Have you ever had the feeling of I don’t belong here or I am not good enough to be here? Do you sometimes find yourself worrying about what players or other coaches think of your coaching?
Well this is Imposter Syndrome.
It is super normal for coaches feel this way and is a natural response to feeling uncomfortable or lacking in a bit of confidence.
As a rugby player I never scaled any great heights. I was fortunate enough to play for a couple of decent amateur club teams and have some success with those teams, but I was never a professional rugby player or even close to it to be fair. I enjoyed my rugby, the camaraderie and the beer after the game.
It only dawned on me that this was potentially an issue when I started coaching at a higher level than club rugby.
I will never forget being challenged by an 18 year old first year academy player in 2017 about ‘who did I play for’ when coaching him on how to lift and jump effectively in the lineout. He then went on to tell me that his coach at High School First XV level had played professional rugby and knew a lot more about lineouts than me.
Whilst this might seem like just a petulant teenage remark it certainly put a dent in my confidence. It made me question my knowledge and whether I was good enough to be there. The irony is 2 months later the same player told me that he loved our lineout system and it just made ‘way more sense’ than what he had done before!!
Personally I think Imposter Syndrome is a lingering foe for most coaches. It is something that I have had to combat and I do that in a deliberate manner.
What strategies do I use to overcome Imposter Syndrome?
- I surround myself with quality people. I have coached with some awesome people over the past 12 years many of whom are now doing really well at the professional end of the game. This gives me real confidence that if these people believe in me, then I should believe in myself.
- I expose myself to other environments. I have taken up a number of opportunities to get into other team environments and observe some of the best coaches in the world operate. This has become more challenging in the Covid era but it is critical for my learning and in a lot of ways is reassuring in terms of the environment that I try to create and the content that I deliver.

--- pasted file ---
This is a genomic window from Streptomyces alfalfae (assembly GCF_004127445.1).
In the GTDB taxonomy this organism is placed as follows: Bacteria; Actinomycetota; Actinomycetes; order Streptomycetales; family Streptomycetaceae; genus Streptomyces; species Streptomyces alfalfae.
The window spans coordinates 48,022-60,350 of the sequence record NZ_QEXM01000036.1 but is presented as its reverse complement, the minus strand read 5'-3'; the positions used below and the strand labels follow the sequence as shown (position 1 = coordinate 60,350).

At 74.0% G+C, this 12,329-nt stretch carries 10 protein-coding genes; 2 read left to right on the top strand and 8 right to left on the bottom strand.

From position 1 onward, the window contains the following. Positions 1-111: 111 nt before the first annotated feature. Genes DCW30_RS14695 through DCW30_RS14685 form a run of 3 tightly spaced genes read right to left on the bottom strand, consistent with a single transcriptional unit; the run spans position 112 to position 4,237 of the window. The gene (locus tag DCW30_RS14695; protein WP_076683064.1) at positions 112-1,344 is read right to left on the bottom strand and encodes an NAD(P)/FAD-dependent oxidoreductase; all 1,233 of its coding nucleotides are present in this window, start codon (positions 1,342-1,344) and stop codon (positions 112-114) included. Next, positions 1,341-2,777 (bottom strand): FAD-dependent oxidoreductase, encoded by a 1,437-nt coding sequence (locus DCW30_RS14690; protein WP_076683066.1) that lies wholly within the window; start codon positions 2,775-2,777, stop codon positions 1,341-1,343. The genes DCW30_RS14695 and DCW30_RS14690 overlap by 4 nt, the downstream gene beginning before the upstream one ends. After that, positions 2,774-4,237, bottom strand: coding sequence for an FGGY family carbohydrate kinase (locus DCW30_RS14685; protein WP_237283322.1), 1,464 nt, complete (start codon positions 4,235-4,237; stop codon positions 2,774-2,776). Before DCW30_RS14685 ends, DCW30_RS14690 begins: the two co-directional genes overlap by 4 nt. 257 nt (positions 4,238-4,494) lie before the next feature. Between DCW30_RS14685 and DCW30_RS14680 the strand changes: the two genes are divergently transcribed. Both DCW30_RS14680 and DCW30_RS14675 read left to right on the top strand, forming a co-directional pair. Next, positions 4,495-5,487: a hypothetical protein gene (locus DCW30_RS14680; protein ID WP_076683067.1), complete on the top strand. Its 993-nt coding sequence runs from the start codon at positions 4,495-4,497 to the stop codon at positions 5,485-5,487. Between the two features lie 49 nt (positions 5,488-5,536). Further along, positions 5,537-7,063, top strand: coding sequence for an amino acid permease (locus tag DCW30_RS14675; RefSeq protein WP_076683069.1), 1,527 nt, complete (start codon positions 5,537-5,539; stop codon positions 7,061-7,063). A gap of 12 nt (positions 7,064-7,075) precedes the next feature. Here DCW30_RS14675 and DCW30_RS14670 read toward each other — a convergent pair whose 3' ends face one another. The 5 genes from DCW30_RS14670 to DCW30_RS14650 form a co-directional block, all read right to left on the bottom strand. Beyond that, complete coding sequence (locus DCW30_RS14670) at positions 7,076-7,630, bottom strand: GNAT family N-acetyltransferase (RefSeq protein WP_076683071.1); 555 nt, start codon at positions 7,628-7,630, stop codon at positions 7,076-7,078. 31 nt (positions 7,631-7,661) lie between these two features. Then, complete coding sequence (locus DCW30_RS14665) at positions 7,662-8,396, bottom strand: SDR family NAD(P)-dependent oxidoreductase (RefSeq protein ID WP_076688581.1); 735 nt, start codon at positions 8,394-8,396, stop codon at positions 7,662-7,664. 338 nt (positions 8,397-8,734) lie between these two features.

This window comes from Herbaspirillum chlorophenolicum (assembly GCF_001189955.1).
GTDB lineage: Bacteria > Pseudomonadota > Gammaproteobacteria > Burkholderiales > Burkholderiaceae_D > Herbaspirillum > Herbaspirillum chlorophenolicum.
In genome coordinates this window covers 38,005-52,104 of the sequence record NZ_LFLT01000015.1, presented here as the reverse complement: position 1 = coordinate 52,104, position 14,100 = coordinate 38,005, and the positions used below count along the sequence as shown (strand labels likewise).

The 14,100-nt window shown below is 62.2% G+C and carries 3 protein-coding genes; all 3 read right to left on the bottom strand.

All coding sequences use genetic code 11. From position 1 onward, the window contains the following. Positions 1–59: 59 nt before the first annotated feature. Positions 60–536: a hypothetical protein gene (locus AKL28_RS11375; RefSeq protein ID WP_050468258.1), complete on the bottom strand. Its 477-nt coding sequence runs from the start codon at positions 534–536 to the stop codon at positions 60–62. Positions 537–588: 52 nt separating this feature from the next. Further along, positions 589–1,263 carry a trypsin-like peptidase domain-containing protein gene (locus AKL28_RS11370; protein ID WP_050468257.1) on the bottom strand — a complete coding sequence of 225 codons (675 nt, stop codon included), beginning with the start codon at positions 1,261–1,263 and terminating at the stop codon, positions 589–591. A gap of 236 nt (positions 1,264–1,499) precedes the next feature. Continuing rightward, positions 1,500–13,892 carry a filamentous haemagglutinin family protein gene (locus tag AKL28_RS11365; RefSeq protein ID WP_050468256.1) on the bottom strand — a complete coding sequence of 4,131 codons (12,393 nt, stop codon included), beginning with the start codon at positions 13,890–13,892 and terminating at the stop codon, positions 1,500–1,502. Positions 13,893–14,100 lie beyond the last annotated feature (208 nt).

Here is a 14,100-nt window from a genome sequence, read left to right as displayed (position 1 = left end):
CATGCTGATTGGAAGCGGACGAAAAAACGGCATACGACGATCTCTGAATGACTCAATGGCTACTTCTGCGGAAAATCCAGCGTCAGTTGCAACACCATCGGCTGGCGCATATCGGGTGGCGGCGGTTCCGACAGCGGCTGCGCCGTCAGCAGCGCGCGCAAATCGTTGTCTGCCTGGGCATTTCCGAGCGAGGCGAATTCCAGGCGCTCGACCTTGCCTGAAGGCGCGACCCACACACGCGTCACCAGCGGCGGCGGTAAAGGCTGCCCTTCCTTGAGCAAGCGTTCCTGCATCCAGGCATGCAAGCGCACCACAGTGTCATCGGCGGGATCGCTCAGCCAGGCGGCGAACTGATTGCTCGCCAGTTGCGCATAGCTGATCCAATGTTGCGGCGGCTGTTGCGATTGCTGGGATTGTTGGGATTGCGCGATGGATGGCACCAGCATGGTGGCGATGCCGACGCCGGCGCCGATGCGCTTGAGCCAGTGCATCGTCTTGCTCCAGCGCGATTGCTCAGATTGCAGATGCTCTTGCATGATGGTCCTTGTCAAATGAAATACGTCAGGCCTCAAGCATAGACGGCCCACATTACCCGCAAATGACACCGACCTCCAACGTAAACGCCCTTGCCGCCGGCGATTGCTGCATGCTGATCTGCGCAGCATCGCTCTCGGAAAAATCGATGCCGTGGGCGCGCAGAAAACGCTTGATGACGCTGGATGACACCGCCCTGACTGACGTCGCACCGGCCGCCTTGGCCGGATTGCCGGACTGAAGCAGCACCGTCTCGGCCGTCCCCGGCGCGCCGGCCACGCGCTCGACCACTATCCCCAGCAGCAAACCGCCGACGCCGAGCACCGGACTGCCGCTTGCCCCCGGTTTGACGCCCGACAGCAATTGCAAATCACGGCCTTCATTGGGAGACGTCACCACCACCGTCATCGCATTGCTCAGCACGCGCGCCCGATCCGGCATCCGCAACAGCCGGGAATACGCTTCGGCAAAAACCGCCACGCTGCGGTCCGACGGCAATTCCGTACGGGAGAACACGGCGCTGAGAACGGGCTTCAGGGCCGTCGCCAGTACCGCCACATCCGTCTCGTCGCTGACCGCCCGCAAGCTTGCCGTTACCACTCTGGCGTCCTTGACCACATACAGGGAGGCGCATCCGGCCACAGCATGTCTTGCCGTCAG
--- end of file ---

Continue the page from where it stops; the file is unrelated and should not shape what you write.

- I build habits around my learning. I have become an avid podcast listener, book reader and coach connector. I take part in a number of coach groups on Zoom and WhatsApp. All of which are great in terms of learning but also understanding that I am on the same journey as a lot of other coaches.
- I am honest with coaches in my team/s about scrutiny being a stress point for me. I have explained to coaches that I work with that I feel stress when other coaches are observing me coach and are not contributing. The solution to this is we now co-coach all the time with one coach leading an activity and the others contributing with providing feedback or leading certain aspects of the activity. This results in a much richer learning environment for the athletes and has removed this stress for me. WIN, WIN!
- I invite other external coaches into our environment. Getting accustomed to having coaches come in to our team environment has helped a lot to both grow my practice and I guess validate my coaching identity. This is a great way to learn and to expose myself to that uncomfortable feeling more often.
- I look the foe in the eye and take it on. I have started the habit of doing things that make me feel uncomfortable. Starting the Coach Learning Series and writing this article are examples of things that make me feel like an imposter. It makes me feel like a fraud, and thoughts like ‘Who wants to hear from you’ pop into my mind. But all good I know this is a natural response to doing something that scares me. Do it more, feel it less? We shall see I guess.
Do these strategies mean that I never feel like an Imposter?
Absolutely not!! As I touched on earlier I think the feeling will always be there, but if I feed other more positive thoughts with these actions I have found that it is a foe that I can keep at bay…….
Well, most of the time anyway…..